Adventures in recording and captioning

As part of a project to provide additional resources to our student workers about how to identify peer-reviewed resources (since EBSCO is a bit of a crap shoot), I decided to create a short tutorial about defining the terminology, show how search results may or may not identify peer-review-age, and how to navigate the peer-review identification authority, Ulrichs.   With the help of our amazing Center for Information Technology (CIT), I got a rundown on Camtasia vs Captivate recording options, equipment, and systems.  Thinking this would be on the shorter side (>10 minutes), I decided to test out Camtasia since I was already familiar with Jing.  Plus, our Camtasia setup allowed submission of videos to a Relay server for automatic captioning instead of manually editing the captions in Captivate….or so I thought.  Being the responsible person I am, I drafted up the script ahead of time (apart from some minor tweaks) and thought it would be great.  However,  here are some of the captions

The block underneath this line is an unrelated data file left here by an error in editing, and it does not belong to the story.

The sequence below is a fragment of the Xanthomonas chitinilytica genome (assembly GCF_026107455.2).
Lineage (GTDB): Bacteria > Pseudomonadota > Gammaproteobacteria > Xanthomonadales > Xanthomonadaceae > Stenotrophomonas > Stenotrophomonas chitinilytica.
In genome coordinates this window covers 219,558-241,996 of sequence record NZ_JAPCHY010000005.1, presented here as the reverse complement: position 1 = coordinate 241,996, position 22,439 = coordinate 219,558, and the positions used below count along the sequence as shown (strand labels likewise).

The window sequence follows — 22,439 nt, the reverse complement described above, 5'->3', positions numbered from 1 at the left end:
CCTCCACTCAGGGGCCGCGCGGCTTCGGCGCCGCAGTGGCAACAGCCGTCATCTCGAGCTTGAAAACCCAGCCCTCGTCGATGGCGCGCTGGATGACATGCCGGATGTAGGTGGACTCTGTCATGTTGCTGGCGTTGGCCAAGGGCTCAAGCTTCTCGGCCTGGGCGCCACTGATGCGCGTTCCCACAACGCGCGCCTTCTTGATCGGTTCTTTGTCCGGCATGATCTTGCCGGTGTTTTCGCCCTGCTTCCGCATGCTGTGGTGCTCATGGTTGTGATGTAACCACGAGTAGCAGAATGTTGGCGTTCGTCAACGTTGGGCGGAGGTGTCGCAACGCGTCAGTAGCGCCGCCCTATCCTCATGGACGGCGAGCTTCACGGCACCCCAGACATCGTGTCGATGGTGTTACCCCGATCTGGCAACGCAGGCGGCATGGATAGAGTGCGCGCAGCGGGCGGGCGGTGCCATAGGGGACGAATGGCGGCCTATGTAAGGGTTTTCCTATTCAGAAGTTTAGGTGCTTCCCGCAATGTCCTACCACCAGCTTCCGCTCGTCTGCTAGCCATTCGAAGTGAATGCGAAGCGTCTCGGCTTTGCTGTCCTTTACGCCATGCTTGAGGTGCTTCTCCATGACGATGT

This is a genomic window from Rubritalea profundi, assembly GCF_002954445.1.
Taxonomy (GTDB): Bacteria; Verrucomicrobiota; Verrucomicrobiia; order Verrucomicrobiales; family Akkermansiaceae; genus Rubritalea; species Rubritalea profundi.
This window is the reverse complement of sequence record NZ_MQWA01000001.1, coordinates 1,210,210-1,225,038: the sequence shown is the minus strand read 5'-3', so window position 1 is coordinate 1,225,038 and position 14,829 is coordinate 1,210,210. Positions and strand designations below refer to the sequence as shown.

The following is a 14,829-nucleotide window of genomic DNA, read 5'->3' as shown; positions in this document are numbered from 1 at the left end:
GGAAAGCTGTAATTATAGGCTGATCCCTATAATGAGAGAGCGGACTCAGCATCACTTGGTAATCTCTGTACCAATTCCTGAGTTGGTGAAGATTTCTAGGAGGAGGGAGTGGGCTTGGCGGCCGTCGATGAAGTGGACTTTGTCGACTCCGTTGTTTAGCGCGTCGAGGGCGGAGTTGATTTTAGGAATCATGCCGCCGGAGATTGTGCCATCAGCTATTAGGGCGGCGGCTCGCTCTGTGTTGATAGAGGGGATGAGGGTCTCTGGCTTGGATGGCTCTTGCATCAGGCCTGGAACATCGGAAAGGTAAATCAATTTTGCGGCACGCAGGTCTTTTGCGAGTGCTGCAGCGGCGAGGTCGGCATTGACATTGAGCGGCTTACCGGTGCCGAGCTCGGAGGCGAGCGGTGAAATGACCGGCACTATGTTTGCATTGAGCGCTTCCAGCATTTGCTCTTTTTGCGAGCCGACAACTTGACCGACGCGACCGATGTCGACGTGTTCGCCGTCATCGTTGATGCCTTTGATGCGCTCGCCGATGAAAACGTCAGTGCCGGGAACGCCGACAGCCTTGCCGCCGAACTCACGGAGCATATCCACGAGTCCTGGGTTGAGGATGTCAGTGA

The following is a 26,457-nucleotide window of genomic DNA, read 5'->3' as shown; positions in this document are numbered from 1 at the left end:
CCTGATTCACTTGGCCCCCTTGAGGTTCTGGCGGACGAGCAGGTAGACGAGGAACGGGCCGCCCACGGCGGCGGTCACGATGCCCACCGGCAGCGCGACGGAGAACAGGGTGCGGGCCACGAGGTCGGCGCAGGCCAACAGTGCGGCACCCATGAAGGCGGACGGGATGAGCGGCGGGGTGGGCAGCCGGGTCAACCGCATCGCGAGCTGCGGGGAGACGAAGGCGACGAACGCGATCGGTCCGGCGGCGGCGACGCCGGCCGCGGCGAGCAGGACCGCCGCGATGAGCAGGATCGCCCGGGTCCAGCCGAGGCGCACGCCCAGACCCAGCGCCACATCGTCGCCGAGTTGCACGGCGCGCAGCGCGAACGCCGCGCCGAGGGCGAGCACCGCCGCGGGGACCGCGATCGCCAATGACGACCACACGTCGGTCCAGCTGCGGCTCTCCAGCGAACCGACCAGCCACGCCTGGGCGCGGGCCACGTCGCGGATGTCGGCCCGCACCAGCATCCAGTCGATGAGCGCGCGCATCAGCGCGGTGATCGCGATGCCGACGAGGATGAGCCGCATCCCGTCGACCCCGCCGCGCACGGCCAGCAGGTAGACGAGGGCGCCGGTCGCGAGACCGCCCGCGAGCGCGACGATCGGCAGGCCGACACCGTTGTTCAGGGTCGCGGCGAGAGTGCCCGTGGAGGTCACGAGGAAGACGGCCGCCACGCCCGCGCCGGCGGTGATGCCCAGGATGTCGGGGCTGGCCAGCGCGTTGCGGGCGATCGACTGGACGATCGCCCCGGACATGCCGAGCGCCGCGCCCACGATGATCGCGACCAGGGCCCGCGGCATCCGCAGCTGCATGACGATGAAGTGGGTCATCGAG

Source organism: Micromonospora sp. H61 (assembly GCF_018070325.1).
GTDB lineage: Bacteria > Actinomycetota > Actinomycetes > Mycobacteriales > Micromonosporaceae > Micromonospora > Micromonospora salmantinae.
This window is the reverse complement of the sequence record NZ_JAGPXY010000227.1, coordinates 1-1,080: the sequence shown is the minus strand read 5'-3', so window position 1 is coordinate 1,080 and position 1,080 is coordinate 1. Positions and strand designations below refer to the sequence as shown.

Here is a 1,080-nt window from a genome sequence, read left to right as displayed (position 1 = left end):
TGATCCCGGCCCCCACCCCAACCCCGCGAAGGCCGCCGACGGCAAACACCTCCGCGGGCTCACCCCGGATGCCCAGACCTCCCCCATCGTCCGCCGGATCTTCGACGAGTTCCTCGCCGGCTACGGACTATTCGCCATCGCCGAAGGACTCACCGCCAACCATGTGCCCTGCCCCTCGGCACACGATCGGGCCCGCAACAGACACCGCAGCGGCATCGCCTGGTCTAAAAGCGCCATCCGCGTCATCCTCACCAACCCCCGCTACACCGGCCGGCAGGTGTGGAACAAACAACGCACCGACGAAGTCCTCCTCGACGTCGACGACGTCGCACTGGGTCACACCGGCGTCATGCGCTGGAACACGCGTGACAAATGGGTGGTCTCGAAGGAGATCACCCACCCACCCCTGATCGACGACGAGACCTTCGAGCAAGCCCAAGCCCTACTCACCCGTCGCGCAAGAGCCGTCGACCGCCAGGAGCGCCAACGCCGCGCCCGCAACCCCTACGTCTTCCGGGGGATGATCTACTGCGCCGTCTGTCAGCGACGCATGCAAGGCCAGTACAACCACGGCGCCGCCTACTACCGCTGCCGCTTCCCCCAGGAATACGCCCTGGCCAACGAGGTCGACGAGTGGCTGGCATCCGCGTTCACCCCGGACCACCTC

My text:  “…about the types of resources students use for their research.”

Relay-suggested caption: “…every horse themed use for their research.”

My text: “In particular, professors are requiring students to use peer-reviewed articles for their research resources.”

Relay-suggested caption: “the killer perfect and I are requiring didn’t eat Peer Reviewed articles for their Easter treat”

And that’s just within the first 10 seconds.  Other gems include

My text: “so use the dropdown box in QuickSearch to limit your search to Just Scholarly Articles”

Relay-suggested caption: “the is the goddamn boxing cricket to many a six contests scholarly article”

So for a >5 min video, I probably spent about another hour fixing the captions.  To view the final product (at least of this round),  go to JMUtube and check out “How to Identify Peer-Reviewed or Refereed Resources.”

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